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Re: XQuery -- Reinventing the Wheel?

Evan Lenz wrote -

> After reviewing the XQuery spec, I'm concluding that the overlap between
> XQuery and XSLT is far too great for the W3C to reasonably recommend them
> both as separate languages. If XSLT (or XSLT 2.0) isn't considered adequate
> as an XML query language by itself, then the development of an XML query
> language should still build from the same semantic and syntactic base as

Oh, no, I don't see this at all.  I see it in a very different way.  XQuery is
built on a model that includes a graph-like  info set, a system to navigate
around the graph, a system to specify and evaluate expressions of a type not
included in XPath/XSLT, a type system, and a query algebra.  Only the
navigation part is like XPath (it virtually IS XPath).  And this is as it
should be - if you need a tree or "forest" navigational system, use XPath
(extended if need be).

XSLT is valuable as a query language for certain types of queries, given that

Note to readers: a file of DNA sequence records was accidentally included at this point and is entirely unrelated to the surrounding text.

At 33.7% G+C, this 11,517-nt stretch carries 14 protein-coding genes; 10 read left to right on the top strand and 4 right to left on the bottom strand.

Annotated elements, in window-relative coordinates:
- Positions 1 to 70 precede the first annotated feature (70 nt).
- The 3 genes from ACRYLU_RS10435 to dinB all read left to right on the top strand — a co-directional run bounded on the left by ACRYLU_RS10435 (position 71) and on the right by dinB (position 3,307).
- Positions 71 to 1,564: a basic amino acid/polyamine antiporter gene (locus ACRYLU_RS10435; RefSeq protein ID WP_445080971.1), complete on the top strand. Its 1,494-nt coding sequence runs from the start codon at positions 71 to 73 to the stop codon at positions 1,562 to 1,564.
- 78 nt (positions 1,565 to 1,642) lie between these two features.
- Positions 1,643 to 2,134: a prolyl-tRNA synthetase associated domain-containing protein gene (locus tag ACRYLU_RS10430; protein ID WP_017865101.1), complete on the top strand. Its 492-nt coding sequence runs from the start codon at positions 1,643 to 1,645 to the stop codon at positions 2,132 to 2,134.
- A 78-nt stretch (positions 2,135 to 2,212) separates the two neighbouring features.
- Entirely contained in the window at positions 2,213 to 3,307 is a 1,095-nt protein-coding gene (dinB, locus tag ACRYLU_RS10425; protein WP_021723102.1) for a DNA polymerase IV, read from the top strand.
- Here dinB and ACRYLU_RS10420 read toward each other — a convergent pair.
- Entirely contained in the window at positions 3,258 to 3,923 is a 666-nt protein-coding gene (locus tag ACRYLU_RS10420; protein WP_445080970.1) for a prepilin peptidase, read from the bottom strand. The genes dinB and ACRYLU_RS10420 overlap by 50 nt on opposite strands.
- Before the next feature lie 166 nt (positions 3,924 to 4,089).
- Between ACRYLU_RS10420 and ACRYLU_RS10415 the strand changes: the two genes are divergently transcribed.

we don't yet have a standard query language.  But it's very weak as a general
query mechanism.

Me, I like a lot of what I see in the draft XQuery documents.  I'm really
puzzled, though, by what seems to be invalid XML illustrated in several
places.  For example, in the XQuery langugage draft:

(Q8) Generate an element with a computed name, containing nested elements
named <description> and <price>.
   <description> $d </description> ,
   <price> $p </price>

The following example shows how an element constructor can be used to create
an element whose name and/or attribute-name is the same as a XQuery keyword:

<'FOR' 'LET' = "WHERE"/>

I don't understand how expressions like these are supposed to appear in a
valid XML document.  There's nothing I noticed about escaping such


Tom P